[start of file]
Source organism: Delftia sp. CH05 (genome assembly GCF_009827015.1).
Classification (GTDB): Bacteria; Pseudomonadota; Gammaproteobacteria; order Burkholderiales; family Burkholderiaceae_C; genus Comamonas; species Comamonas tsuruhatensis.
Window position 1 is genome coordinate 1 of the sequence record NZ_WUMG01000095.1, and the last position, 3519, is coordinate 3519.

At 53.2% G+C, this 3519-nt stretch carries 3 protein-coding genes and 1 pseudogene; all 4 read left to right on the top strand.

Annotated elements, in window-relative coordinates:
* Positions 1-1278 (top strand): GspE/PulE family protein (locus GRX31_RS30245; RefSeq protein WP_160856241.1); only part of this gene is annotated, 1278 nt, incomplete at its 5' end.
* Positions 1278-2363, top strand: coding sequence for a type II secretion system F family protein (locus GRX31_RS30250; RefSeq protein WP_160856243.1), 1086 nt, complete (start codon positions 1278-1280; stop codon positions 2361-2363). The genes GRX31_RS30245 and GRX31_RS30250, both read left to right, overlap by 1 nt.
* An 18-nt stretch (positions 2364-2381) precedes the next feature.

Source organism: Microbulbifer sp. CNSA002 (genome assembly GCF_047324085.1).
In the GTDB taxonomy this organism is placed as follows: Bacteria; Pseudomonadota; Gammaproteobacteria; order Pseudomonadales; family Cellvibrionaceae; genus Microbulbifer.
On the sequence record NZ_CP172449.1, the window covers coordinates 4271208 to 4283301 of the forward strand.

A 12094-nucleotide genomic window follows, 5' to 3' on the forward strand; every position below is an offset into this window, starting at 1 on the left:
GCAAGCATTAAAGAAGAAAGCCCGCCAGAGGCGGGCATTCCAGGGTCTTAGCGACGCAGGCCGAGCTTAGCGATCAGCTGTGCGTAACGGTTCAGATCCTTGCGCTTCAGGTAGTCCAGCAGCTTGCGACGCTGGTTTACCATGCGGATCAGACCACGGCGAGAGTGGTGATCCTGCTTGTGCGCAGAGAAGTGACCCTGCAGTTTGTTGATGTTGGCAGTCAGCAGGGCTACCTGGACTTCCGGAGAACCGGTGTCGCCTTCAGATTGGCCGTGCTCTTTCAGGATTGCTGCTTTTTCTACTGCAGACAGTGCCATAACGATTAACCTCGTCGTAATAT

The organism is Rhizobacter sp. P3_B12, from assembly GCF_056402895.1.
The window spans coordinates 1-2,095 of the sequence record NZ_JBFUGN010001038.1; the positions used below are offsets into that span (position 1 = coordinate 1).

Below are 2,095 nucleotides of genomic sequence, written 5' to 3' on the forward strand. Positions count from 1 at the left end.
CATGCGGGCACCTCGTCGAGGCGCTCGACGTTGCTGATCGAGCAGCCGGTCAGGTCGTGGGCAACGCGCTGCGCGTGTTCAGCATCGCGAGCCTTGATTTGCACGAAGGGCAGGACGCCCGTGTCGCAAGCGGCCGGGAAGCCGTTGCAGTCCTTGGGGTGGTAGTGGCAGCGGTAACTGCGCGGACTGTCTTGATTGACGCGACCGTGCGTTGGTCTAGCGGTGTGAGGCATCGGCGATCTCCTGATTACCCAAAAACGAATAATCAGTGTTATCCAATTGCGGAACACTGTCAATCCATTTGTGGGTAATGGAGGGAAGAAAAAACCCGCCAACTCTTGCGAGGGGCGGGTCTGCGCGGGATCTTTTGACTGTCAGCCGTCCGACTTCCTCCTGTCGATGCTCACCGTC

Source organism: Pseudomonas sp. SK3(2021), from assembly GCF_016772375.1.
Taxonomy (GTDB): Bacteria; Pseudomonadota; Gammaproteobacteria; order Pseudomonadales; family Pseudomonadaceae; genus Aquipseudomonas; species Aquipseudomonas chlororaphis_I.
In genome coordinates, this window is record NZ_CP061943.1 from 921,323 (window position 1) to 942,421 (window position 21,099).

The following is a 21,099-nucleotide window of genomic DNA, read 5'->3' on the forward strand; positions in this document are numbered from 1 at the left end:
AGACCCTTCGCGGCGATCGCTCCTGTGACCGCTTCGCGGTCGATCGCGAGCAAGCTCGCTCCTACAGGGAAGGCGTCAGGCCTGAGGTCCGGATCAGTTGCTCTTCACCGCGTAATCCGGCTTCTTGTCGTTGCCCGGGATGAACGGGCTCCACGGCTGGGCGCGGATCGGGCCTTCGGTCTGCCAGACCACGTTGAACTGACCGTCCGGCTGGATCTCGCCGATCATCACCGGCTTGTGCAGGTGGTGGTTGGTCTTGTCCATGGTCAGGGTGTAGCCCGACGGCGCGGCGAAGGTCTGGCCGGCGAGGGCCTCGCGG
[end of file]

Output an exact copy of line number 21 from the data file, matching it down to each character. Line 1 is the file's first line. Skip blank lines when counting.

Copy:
The following is a 21,099-nucleotide window of genomic DNA, read 5'->3' on the forward strand; positions in this document are numbered from 1 at the left end: